It can be frustrating when you expect your period, and then it never shows up. It is natural to worry if something is wrong and maybe even schedule a visit to your OBGYN. It may come as a surprise, but it is actually relatively common for you to miss or skip a period once in a while. Major life events such as trauma, rapid weight loss, pregnancy, or changes in birth control may affect your periods. Let's dive deeper into what may cause a missed period and what you can do to help yourself prepare for your next period.
Is it normal to miss a period?
A day or two or even three passes, and you start to wonder if your period will come. Fortunately, you are not alone. It is very common to miss a period or two once in a while. Throughout the month, our bodies rise in hormones to ovulate. When an egg is not fertilized, our bodies decrease in hormones, and we begin our period. Once in a while, we experience an imbalance of hormones that may cause us not to ovulate.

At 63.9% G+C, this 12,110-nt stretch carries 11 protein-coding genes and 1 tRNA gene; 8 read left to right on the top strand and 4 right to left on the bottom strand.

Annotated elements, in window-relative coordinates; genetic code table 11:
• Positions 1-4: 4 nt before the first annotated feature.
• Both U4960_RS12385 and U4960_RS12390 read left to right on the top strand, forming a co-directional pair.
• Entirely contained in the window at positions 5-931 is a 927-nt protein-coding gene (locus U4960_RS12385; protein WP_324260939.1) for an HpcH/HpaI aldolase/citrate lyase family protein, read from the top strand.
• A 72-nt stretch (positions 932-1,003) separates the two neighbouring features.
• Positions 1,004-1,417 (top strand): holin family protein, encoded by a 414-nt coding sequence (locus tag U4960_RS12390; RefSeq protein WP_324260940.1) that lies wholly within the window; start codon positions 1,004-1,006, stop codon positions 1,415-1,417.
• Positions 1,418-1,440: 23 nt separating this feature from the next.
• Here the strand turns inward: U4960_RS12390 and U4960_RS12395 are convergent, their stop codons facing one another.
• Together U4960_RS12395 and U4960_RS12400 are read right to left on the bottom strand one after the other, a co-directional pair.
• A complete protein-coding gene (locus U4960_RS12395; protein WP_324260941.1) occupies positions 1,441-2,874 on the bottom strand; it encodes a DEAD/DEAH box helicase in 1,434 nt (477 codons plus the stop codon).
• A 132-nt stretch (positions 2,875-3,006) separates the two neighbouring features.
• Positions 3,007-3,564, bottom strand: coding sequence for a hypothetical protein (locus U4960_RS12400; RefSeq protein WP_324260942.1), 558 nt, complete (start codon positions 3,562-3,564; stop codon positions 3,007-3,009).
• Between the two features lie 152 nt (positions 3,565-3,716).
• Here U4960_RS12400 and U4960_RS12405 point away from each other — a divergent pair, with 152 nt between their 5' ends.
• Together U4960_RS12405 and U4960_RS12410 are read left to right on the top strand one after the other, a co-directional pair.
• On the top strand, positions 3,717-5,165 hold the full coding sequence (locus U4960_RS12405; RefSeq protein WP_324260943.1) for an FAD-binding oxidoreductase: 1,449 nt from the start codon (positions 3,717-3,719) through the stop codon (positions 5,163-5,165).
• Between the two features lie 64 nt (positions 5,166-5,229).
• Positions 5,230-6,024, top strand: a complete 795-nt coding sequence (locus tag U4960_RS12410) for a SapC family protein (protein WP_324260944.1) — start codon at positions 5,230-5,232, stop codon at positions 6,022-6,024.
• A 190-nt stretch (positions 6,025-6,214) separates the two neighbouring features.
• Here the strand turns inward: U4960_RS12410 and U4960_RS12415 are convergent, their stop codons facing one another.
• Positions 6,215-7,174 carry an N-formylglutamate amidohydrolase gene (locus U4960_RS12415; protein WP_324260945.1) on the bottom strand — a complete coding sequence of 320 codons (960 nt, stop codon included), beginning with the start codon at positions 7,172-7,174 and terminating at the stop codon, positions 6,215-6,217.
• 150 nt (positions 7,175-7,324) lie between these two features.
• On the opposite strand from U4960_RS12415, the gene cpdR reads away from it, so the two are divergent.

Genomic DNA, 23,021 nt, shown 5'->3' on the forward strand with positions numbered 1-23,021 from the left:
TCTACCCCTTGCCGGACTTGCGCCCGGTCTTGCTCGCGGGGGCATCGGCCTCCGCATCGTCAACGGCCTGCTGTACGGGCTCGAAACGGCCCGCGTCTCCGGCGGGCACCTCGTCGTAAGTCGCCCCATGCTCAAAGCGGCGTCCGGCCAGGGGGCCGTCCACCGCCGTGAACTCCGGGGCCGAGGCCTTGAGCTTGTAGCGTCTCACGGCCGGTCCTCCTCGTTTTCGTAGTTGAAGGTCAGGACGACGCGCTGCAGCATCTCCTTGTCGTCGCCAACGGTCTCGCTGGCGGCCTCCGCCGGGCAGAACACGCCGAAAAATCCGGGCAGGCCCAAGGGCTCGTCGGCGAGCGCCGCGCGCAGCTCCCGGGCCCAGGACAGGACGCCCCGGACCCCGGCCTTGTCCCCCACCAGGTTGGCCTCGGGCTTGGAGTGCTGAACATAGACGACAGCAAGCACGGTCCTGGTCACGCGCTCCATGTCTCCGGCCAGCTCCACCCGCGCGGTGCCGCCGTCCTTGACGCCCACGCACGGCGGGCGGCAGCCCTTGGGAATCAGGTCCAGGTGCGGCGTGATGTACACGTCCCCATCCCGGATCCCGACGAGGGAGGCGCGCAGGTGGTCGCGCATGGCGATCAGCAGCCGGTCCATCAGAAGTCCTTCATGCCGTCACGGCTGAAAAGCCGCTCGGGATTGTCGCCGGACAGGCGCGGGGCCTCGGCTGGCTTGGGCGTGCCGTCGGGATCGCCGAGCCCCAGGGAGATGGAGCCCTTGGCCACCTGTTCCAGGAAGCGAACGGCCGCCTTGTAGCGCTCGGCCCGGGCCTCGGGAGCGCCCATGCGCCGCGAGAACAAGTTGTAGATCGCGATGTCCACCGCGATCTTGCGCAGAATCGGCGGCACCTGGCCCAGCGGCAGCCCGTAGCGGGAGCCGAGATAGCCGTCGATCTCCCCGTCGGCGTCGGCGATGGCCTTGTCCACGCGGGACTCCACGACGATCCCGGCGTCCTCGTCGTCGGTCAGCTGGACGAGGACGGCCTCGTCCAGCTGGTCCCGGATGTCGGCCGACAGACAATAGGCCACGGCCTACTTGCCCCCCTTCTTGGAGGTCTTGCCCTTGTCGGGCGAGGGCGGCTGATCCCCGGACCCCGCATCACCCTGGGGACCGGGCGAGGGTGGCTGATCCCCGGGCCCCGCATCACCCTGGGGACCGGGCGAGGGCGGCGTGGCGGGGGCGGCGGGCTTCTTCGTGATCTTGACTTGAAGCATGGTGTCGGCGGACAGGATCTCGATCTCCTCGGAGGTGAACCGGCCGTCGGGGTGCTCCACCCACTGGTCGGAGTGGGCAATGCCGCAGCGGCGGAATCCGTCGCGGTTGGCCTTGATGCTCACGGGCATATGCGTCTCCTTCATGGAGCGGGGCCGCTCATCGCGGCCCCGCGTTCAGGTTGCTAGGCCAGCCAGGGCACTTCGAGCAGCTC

How much delay of periods is normal?
If you have a regular cycle between 21 and 35 days long, you should expect your period shortly after. However, if you are four days past your predicted period start date, then it may be a reason for concern.
Most common reasons why your period is late
Fluctuations in body weight
Normal fluctuations in your body weight, such as working out or having slightly larger meals once in a while, may not cause a missed period. However, extreme or quick weight fluctuations may cause a hormonal imbalance. When there are extreme caloric restrictions, your body does not produce the precise amount of reproductive hormones needed for ovulation because your brain is not providing information to produce those hormones to your endocrine system.